Ex-council foreman: Gardaí had Uzi guns trained on me

A former council foreman has recalled how members of the Armed Response Unit trained their Uzi machine guns on him during a five-hour stand-off four years ago.

At an Employment Appeals Tribunal in Ennis, Co Clare, yesterday, Joseph Floyd Sr admitted to threatening a garda with a can of petrol as he sat in a van blocking off council contractors commencing a roads job at Feakle.

Mr Floyd said he carried out his protest on May 13, 2010, due to safety fears he had over the council hiring sub-contractors; a council commitment that it wouldn’t hire contractors for such works; and a failure by senior officials to talk with him over his concerns.

At the tribunal yesterday, Mr Floyd denied flicking a cigarette lighter in his other hand or that he had a lighter in his hand at all while in the van.

Mr Floyd said one garda “asked me to step out of the van and I refused and I told him that it was nothing to do with him, it was between me and the council”.

The east Clare man said the garda was agitated, cross, and told him that he was going to break the glass of the van window.

“I thought he was reaching for his baton, so I held up the can. There was no more to it and he just ran,” Mr Floyd said.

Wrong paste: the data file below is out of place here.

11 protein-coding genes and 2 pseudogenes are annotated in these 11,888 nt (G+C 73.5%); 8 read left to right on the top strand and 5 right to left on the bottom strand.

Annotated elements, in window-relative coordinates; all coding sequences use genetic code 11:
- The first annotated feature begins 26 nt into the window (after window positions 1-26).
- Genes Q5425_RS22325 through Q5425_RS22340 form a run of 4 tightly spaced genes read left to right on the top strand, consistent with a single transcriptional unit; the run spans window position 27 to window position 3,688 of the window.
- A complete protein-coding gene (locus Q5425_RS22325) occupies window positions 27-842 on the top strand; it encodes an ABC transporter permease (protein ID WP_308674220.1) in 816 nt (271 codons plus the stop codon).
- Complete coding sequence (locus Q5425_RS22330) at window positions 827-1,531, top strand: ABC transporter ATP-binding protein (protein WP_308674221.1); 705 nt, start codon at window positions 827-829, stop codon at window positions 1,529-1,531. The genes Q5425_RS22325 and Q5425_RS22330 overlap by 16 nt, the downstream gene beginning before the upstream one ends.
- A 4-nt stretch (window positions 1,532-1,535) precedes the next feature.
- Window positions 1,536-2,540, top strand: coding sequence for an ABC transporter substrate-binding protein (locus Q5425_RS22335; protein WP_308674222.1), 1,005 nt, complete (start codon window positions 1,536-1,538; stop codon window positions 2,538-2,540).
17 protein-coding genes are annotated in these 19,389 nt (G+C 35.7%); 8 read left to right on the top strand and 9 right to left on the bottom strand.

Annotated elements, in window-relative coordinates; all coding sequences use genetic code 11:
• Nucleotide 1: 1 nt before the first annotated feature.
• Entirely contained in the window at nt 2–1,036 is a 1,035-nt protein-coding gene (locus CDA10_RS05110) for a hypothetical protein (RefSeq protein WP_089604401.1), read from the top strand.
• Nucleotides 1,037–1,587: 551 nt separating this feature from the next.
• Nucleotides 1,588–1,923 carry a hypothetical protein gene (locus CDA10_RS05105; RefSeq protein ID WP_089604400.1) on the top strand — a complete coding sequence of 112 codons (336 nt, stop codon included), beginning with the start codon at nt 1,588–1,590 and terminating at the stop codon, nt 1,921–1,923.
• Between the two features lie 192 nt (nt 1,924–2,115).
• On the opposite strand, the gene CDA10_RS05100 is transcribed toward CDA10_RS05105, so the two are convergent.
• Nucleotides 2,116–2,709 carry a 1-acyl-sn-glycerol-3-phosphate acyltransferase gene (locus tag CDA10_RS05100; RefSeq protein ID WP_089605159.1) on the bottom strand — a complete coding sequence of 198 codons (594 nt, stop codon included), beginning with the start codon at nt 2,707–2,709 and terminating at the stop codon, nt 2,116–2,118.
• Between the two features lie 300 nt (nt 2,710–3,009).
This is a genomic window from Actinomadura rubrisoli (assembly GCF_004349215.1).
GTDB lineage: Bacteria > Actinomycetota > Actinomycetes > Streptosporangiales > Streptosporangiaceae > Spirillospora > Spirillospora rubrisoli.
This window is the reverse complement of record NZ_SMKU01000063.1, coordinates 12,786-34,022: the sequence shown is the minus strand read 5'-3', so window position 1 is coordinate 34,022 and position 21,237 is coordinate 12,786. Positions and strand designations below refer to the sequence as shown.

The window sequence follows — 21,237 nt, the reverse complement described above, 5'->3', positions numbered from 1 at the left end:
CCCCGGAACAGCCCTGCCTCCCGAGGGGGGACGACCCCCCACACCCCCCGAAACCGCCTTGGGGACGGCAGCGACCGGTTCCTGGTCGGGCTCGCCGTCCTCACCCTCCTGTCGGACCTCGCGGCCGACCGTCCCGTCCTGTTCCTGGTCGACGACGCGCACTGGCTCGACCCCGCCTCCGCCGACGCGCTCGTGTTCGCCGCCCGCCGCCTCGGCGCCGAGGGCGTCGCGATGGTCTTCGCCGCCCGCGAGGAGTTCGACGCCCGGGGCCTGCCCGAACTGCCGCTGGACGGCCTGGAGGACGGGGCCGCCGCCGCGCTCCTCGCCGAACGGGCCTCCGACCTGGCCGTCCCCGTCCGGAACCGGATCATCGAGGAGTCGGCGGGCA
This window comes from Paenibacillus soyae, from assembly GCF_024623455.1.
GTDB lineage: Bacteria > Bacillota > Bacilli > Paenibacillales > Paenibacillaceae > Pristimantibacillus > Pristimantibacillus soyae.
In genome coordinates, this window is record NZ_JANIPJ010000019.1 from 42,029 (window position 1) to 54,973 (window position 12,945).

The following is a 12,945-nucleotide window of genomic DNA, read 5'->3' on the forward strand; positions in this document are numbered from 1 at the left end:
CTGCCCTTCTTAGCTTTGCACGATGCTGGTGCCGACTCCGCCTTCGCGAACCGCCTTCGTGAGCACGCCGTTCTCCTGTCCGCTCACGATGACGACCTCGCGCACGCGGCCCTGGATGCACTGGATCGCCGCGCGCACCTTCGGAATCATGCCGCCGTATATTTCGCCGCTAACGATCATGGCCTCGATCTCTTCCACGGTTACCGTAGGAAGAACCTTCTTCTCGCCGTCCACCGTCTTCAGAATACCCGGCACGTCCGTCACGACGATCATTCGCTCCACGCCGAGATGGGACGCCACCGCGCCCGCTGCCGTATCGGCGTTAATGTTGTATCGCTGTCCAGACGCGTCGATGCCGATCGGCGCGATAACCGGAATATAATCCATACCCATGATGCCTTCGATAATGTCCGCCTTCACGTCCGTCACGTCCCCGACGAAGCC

Don Culliton, for the council, said: “At some point in the morning, the gardaí arrived and asked you to remove yourself from the vehicle and you threatened a garda with a can of petrol to the point where he ran away.”

In response, Mr Floyd said: “I already said that.”

Mr Floyd told the tribunal that a work colleague told him, “Oh Jesus Joe, the heavy boys are in”, after spotting that the Armed Response Unit had arrived.

Mr Floyd said: “At that stage, they were crawling down the side of ditches and I looked outside of my side window seeing Uzi machine guns trained on me.”

Mr Floyd said: “It is not easy to frighten me and to me, this was a typical bullying exercise and the council was using the ARU and the gardaí to bully a worker.”

Mr Culliton said gardaí were sufficiently concerned to block the road and call in the unit.

The situation was only defused when Mr Floyd received a council letter stating he had not lost his job. However, he was put on administrative leave the next day and later sacked.

At the tribunal, Mr Floyd is bringing an unfair dismissal action against the council for dismissing him in September 2011 after being found guilty of three counts of gross misconduct over bringing the council into disrepute.

The tribunal was adjourned to May 26.


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